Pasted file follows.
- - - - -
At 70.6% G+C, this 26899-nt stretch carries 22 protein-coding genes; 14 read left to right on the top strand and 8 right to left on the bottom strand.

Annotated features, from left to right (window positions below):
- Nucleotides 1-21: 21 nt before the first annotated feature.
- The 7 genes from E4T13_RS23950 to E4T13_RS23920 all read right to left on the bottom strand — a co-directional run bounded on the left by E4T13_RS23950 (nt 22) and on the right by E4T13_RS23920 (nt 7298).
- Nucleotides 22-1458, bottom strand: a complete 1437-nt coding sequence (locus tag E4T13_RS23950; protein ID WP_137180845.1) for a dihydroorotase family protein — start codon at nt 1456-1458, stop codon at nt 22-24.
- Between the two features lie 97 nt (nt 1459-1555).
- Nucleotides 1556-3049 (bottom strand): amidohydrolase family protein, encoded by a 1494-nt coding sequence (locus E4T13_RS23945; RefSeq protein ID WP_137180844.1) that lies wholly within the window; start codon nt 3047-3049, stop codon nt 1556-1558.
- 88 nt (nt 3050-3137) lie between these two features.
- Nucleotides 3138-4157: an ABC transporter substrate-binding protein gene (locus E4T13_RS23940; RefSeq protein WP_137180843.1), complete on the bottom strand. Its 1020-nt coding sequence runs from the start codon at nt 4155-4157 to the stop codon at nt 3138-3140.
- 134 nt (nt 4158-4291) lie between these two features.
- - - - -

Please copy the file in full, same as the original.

At 70.6% G+C, this 26899-nt stretch carries 22 protein-coding genes; 14 read left to right on the top strand and 8 right to left on the bottom strand.

Annotated features, from left to right (window positions below):
- Nucleotides 1-21: 21 nt before the first annotated feature.
- The 7 genes from E4T13_RS23950 to E4T13_RS23920 all read right to left on the bottom strand — a co-directional run bounded on the left by E4T13_RS23950 (nt 22) and on the right by E4T13_RS23920 (nt 7298).
- Nucleotides 22-1458, bottom strand: a complete 1437-nt coding sequence (locus tag E4T13_RS23950; protein ID WP_137180845.1) for a dihydroorotase family protein — start codon at nt 1456-1458, stop codon at nt 22-24.
- Between the two features lie 97 nt (nt 1459-1555).
- Nucleotides 1556-3049 (bottom strand): amidohydrolase family protein, encoded by a 1494-nt coding sequence (locus E4T13_RS23945; RefSeq protein ID WP_137180844.1) that lies wholly within the window; start codon nt 3047-3049, stop codon nt 1556-1558.
- 88 nt (nt 3050-3137) lie between these two features.
- Nucleotides 3138-4157: an ABC transporter substrate-binding protein gene (locus E4T13_RS23940; RefSeq protein WP_137180843.1), complete on the bottom strand. Its 1020-nt coding sequence runs from the start codon at nt 4155-4157 to the stop codon at nt 3138-3140.
- 134 nt (nt 4158-4291) lie between these two features.